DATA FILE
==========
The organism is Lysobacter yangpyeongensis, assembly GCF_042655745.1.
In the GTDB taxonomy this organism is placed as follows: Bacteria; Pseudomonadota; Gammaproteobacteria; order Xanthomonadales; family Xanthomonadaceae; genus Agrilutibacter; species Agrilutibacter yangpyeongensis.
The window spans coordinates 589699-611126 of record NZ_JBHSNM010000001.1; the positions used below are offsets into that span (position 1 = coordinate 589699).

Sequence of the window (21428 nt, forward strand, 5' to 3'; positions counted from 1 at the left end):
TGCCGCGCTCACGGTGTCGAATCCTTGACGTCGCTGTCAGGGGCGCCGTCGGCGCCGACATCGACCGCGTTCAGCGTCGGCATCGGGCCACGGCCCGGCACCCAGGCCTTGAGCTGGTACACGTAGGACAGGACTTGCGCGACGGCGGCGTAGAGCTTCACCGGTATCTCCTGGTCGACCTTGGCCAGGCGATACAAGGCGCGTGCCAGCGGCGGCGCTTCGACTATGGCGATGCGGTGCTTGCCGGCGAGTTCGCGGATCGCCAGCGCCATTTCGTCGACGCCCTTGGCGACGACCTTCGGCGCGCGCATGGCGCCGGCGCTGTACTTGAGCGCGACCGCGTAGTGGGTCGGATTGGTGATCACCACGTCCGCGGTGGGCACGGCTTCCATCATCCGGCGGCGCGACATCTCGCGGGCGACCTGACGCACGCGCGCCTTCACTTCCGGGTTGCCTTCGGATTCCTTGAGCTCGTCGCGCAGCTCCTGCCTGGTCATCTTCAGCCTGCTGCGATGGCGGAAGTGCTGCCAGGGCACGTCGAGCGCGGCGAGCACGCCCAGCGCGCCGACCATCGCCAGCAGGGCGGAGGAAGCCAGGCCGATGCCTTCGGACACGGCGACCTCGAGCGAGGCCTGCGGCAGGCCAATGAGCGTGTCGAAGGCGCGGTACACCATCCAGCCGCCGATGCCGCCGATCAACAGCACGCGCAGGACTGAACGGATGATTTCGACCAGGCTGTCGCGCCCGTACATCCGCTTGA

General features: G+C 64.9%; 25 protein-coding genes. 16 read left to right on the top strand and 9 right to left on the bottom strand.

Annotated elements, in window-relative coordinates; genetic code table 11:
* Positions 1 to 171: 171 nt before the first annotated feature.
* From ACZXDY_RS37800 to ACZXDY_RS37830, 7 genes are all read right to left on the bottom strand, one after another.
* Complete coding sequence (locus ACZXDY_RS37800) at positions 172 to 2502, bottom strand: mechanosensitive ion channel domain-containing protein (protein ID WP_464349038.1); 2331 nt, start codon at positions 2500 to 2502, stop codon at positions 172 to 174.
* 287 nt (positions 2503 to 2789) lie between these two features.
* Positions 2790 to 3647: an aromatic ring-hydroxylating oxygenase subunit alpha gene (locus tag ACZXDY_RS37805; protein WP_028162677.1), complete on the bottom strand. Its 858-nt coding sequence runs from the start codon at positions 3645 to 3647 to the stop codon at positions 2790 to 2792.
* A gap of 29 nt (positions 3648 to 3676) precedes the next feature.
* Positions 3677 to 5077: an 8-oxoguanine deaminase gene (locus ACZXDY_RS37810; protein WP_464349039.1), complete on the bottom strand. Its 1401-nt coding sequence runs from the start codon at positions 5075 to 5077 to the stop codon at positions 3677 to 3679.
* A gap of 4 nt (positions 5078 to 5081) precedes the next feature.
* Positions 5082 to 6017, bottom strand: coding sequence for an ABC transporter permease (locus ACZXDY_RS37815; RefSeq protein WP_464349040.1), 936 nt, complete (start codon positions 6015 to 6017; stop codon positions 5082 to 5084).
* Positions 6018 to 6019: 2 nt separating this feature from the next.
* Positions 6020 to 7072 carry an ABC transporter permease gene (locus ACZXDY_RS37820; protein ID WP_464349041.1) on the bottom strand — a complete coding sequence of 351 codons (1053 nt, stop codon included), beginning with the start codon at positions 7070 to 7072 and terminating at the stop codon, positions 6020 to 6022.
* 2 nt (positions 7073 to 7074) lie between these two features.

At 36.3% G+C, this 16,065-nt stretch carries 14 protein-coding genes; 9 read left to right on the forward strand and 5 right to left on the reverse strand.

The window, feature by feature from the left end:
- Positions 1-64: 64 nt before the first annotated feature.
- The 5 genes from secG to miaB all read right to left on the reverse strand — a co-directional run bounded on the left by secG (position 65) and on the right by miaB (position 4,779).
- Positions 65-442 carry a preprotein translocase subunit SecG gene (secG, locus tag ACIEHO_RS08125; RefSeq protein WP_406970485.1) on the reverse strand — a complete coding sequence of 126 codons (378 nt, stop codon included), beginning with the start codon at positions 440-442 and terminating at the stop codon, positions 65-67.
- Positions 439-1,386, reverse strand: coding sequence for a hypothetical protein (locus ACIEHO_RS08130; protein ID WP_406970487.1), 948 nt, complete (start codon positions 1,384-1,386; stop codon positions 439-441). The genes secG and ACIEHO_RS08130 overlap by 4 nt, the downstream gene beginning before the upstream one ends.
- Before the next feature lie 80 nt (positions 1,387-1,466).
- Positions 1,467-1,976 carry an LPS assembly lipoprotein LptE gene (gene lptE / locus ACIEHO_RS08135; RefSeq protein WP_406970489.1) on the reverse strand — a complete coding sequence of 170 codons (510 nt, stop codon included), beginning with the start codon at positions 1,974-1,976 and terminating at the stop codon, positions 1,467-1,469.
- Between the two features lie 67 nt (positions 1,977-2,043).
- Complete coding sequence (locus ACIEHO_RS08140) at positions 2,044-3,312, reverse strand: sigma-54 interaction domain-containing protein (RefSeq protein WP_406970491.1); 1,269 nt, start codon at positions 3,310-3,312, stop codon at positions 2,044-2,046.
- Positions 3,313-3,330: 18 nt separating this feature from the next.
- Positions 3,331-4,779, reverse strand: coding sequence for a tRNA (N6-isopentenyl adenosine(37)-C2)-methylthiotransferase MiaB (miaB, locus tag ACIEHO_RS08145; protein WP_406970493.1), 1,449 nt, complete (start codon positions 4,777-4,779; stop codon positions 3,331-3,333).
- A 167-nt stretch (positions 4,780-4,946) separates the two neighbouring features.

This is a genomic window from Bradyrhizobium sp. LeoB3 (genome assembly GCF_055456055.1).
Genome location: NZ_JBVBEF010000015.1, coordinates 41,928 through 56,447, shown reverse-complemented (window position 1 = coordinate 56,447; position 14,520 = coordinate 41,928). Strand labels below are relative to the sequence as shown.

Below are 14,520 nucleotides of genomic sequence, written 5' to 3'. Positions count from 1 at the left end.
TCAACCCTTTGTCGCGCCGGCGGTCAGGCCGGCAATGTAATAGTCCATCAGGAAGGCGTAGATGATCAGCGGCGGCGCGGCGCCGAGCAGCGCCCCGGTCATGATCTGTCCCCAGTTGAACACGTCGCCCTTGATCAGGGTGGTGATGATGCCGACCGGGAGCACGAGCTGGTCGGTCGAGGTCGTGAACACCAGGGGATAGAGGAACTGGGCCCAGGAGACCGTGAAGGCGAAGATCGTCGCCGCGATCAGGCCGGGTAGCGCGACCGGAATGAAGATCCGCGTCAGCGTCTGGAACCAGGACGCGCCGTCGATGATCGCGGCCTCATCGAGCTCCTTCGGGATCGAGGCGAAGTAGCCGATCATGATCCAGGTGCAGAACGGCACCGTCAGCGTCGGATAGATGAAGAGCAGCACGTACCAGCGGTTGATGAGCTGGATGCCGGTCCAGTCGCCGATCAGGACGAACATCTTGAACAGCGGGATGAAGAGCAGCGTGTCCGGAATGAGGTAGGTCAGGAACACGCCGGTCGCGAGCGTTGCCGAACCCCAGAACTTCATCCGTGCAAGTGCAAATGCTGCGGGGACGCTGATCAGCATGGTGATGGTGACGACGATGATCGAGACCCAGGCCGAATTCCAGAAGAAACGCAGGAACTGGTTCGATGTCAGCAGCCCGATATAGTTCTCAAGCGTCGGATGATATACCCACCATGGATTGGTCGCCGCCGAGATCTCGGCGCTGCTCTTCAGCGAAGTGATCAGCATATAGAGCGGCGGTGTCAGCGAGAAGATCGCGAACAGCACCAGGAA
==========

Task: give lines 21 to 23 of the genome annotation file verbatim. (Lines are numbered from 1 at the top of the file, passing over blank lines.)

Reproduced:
The window, feature by feature from the left end:
- Positions 1-64: 64 nt before the first annotated feature.
- The 5 genes from secG to miaB all read right to left on the reverse strand — a co-directional run bounded on the left by secG (position 65) and on the right by miaB (position 4,779).